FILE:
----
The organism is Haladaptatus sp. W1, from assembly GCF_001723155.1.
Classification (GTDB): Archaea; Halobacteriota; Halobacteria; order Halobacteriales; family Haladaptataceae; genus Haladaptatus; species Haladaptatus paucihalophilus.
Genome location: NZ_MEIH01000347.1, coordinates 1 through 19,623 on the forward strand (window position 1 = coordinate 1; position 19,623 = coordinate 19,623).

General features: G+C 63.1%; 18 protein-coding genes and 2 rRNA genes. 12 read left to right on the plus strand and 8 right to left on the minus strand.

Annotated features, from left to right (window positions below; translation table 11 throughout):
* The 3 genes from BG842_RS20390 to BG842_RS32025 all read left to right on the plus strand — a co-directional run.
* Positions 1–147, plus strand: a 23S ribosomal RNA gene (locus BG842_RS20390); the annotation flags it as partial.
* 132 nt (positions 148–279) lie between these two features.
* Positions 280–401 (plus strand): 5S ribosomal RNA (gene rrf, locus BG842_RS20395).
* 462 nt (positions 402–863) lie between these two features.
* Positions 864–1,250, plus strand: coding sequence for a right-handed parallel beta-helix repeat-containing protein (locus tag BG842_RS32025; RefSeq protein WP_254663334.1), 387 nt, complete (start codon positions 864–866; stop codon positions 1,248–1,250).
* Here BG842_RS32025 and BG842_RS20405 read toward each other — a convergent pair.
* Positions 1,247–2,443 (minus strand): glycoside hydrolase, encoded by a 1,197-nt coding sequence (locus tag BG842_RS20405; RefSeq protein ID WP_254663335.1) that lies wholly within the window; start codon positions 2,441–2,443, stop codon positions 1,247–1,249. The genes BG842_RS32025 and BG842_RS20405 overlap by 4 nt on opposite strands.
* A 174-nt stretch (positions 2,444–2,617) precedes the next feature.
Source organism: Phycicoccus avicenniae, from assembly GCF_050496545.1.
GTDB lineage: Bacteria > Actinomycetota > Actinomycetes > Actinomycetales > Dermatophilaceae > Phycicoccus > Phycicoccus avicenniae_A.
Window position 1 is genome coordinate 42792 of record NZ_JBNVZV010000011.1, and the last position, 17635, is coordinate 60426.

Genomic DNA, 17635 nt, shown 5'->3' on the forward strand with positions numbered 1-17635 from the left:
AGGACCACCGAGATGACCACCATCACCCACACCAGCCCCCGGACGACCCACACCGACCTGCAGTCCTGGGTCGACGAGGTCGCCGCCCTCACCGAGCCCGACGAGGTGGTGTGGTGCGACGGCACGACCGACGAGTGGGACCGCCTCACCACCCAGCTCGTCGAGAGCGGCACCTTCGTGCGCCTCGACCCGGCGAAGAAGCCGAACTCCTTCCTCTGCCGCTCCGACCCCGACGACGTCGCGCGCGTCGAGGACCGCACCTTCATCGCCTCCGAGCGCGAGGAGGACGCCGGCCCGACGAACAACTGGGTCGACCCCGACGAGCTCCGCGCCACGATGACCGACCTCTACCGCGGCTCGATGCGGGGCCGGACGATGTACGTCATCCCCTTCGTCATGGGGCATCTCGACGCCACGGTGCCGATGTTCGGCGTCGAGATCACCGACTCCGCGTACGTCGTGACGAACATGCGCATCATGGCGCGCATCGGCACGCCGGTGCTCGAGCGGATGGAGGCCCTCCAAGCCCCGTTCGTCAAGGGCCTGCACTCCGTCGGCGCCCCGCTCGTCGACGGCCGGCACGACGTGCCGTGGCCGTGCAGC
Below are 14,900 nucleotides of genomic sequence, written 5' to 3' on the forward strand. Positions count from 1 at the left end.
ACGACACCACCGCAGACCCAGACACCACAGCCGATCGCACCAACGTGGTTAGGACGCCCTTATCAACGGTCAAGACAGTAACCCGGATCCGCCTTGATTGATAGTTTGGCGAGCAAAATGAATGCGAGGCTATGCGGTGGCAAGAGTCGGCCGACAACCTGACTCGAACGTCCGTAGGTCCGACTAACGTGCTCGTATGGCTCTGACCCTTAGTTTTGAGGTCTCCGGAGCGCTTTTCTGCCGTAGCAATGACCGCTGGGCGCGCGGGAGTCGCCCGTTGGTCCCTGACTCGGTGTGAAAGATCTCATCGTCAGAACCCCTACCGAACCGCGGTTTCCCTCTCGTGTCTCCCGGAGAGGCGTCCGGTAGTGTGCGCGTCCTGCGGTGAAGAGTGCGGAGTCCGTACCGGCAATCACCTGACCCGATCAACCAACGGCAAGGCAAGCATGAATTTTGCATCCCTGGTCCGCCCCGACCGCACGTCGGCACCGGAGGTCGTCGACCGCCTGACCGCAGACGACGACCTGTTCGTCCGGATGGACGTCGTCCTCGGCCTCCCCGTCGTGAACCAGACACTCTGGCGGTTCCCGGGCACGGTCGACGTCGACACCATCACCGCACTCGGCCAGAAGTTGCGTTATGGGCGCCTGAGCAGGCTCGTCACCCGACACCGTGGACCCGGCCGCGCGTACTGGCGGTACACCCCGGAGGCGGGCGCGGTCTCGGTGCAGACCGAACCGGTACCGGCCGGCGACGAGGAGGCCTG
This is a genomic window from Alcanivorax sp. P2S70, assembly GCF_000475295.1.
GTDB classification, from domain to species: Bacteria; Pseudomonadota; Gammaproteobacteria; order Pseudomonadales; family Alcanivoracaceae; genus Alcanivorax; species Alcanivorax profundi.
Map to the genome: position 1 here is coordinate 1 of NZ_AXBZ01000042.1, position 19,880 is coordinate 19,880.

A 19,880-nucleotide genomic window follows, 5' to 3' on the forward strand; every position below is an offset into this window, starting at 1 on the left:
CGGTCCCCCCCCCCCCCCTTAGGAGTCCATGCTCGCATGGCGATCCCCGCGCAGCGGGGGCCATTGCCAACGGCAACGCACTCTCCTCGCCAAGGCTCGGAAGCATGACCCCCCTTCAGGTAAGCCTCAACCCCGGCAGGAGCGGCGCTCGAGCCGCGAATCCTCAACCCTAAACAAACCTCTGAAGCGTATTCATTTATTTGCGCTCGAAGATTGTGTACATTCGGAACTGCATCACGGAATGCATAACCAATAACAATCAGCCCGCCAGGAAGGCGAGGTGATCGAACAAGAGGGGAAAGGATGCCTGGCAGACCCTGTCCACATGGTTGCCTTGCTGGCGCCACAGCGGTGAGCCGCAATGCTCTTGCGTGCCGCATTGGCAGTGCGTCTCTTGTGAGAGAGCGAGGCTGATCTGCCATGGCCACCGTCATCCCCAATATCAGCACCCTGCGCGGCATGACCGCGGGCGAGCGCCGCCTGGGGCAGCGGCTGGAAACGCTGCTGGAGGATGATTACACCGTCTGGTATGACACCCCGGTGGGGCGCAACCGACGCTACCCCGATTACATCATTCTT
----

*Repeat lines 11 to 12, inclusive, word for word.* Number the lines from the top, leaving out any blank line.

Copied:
* Positions 864–1,250, plus strand: coding sequence for a right-handed parallel beta-helix repeat-containing protein (locus tag BG842_RS32025; RefSeq protein WP_254663334.1), 387 nt, complete (start codon positions 864–866; stop codon positions 1,248–1,250).
* Here BG842_RS32025 and BG842_RS20405 read toward each other — a convergent pair.